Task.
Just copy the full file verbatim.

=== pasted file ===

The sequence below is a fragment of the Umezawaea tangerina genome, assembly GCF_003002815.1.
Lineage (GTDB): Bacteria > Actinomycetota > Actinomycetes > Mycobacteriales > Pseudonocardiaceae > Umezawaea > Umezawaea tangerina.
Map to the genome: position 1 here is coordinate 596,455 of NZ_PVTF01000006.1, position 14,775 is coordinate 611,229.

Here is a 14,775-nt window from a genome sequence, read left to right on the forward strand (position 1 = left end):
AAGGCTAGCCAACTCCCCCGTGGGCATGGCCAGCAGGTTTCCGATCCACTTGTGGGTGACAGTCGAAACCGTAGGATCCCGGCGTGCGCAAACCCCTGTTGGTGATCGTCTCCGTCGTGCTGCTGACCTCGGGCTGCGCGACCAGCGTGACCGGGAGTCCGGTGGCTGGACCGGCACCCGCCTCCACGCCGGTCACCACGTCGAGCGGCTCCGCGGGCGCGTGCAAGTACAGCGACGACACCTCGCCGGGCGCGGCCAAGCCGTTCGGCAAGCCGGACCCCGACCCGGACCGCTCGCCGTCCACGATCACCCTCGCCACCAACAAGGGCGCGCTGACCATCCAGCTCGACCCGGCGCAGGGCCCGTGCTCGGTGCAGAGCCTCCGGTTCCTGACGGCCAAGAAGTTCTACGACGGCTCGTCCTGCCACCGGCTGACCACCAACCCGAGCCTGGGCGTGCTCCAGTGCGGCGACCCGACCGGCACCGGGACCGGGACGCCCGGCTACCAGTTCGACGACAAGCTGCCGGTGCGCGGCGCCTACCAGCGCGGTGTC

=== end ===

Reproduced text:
The sequence below is a fragment of the Umezawaea tangerina genome, assembly GCF_003002815.1.
Lineage (GTDB): Bacteria > Actinomycetota > Actinomycetes > Mycobacteriales > Pseudonocardiaceae > Umezawaea > Umezawaea tangerina.
Map to the genome: position 1 here is coordinate 596,455 of NZ_PVTF01000006.1, position 14,775 is coordinate 611,229.

Here is a 14,775-nt window from a genome sequence, read left to right on the forward strand (position 1 = left end):
AAGGCTAGCCAACTCCCCCGTGGGCATGGCCAGCAGGTTTCCGATCCACTTGTGGGTGACAGTCGAAACCGTAGGATCCCGGCGTGCGCAAACCCCTGTTGGTGATCGTCTCCGTCGTGCTGCTGACCTCGGGCTGCGCGACCAGCGTGACCGGGAGTCCGGTGGCTGGACCGGCACCCGCCTCCACGCCGGTCACCACGTCGAGCGGCTCCGCGGGCGCGTGCAAGTACAGCGACGACACCTCGCCGGGCGCGGCCAAGCCGTTCGGCAAGCCGGACCCCGACCCGGACCGCTCGCCGTCCACGATCACCCTCGCCACCAACAAGGGCGCGCTGACCATCCAGCTCGACCCGGCGCAGGGCCCGTGCTCGGTGCAGAGCCTCCGGTTCCTGACGGCCAAGAAGTTCTACGACGGCTCGTCCTGCCACCGGCTGACCACCAACCCGAGCCTGGGCGTGCTCCAGTGCGGCGACCCGACCGGCACCGGGACCGGGACGCCCGGCTACCAGTTCGACGACAAGCTGCCGGTGCGCGGCGCCTACCAGCGCGGTGTC